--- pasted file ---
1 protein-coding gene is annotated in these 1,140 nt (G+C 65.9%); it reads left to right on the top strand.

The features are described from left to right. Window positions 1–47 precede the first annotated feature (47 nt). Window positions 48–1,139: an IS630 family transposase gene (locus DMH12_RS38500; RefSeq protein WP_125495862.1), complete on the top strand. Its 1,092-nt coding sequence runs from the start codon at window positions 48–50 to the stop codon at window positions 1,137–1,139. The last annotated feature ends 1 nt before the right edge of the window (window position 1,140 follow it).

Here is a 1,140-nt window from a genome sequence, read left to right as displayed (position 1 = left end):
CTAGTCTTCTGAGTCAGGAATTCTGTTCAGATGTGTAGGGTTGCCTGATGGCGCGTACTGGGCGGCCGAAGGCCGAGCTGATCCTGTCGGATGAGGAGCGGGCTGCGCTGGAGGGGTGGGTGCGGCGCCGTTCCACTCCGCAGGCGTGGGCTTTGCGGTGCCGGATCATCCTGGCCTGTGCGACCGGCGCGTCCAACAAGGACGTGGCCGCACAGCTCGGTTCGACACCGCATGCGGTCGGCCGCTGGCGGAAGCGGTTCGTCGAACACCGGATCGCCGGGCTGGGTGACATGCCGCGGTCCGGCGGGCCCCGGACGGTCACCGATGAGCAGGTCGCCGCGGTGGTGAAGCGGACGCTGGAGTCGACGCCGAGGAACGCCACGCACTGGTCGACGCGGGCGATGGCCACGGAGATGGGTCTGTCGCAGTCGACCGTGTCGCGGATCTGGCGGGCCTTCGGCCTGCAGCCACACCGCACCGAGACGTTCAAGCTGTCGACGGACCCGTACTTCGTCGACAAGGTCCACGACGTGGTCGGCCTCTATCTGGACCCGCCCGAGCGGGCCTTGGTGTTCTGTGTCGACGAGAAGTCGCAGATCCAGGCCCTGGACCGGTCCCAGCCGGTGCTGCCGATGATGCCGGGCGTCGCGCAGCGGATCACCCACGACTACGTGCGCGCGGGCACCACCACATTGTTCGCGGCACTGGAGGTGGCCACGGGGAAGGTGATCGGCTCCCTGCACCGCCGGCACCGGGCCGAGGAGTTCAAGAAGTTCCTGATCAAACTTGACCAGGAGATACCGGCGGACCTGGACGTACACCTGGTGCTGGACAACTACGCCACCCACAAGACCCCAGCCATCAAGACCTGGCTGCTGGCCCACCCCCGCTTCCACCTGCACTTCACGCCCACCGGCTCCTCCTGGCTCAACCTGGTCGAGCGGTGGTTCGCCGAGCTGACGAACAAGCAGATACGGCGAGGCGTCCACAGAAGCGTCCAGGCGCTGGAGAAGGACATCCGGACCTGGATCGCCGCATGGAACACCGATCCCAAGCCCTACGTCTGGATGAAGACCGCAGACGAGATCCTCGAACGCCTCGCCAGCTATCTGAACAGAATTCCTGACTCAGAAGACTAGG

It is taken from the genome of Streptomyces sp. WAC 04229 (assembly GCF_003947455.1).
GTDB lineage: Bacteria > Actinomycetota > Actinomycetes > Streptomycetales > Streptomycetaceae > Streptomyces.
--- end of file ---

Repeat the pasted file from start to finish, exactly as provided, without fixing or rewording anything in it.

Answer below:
1 protein-coding gene is annotated in these 1,140 nt (G+C 65.9%); it reads left to right on the top strand.

The features are described from left to right. Window positions 1–47 precede the first annotated feature (47 nt). Window positions 48–1,139: an IS630 family transposase gene (locus DMH12_RS38500; RefSeq protein WP_125495862.1), complete on the top strand. Its 1,092-nt coding sequence runs from the start codon at window positions 48–50 to the stop codon at window positions 1,137–1,139. The last annotated feature ends 1 nt before the right edge of the window (window position 1,140 follow it).

Here is a 1,140-nt window from a genome sequence, read left to right as displayed (position 1 = left end):
CTAGTCTTCTGAGTCAGGAATTCTGTTCAGATGTGTAGGGTTGCCTGATGGCGCGTACTGGGCGGCCGAAGGCCGAGCTGATCCTGTCGGATGAGGAGCGGGCTGCGCTGGAGGGGTGGGTGCGGCGCCGTTCCACTCCGCAGGCGTGGGCTTTGCGGTGCCGGATCATCCTGGCCTGTGCGACCGGCGCGTCCAACAAGGACGTGGCCGCACAGCTCGGTTCGACACCGCATGCGGTCGGCCGCTGGCGGAAGCGGTTCGTCGAACACCGGATCGCCGGGCTGGGTGACATGCCGCGGTCCGGCGGGCCCCGGACGGTCACCGATGAGCAGGTCGCCGCGGTGGTGAAGCGGACGCTGGAGTCGACGCCGAGGAACGCCACGCACTGGTCGACGCGGGCGATGGCCACGGAGATGGGTCTGTCGCAGTCGACCGTGTCGCGGATCTGGCGGGCCTTCGGCCTGCAGCCACACCGCACCGAGACGTTCAAGCTGTCGACGGACCCGTACTTCGTCGACAAGGTCCACGACGTGGTCGGCCTCTATCTGGACCCGCCCGAGCGGGCCTTGGTGTTCTGTGTCGACGAGAAGTCGCAGATCCAGGCCCTGGACCGGTCCCAGCCGGTGCTGCCGATGATGCCGGGCGTCGCGCAGCGGATCACCCACGACTACGTGCGCGCGGGCACCACCACATTGTTCGCGGCACTGGAGGTGGCCACGGGGAAGGTGATCGGCTCCCTGCACCGCCGGCACCGGGCCGAGGAGTTCAAGAAGTTCCTGATCAAACTTGACCAGGAGATACCGGCGGACCTGGACGTACACCTGGTGCTGGACAACTACGCCACCCACAAGACCCCAGCCATCAAGACCTGGCTGCTGGCCCACCCCCGCTTCCACCTGCACTTCACGCCCACCGGCTCCTCCTGGCTCAACCTGGTCGAGCGGTGGTTCGCCGAGCTGACGAACAAGCAGATACGGCGAGGCGTCCACAGAAGCGTCCAGGCGCTGGAGAAGGACATCCGGACCTGGATCGCCGCATGGAACACCGATCCCAAGCCCTACGTCTGGATGAAGACCGCAGACGAGATCCTCGAACGCCTCGCCAGCTATCTGAACAGAATTCCTGACTCAGAAGACTAGG

It is taken from the genome of Streptomyces sp. WAC 04229 (assembly GCF_003947455.1).
GTDB lineage: Bacteria > Actinomycetota > Actinomycetes > Streptomycetales > Streptomycetaceae > Streptomyces.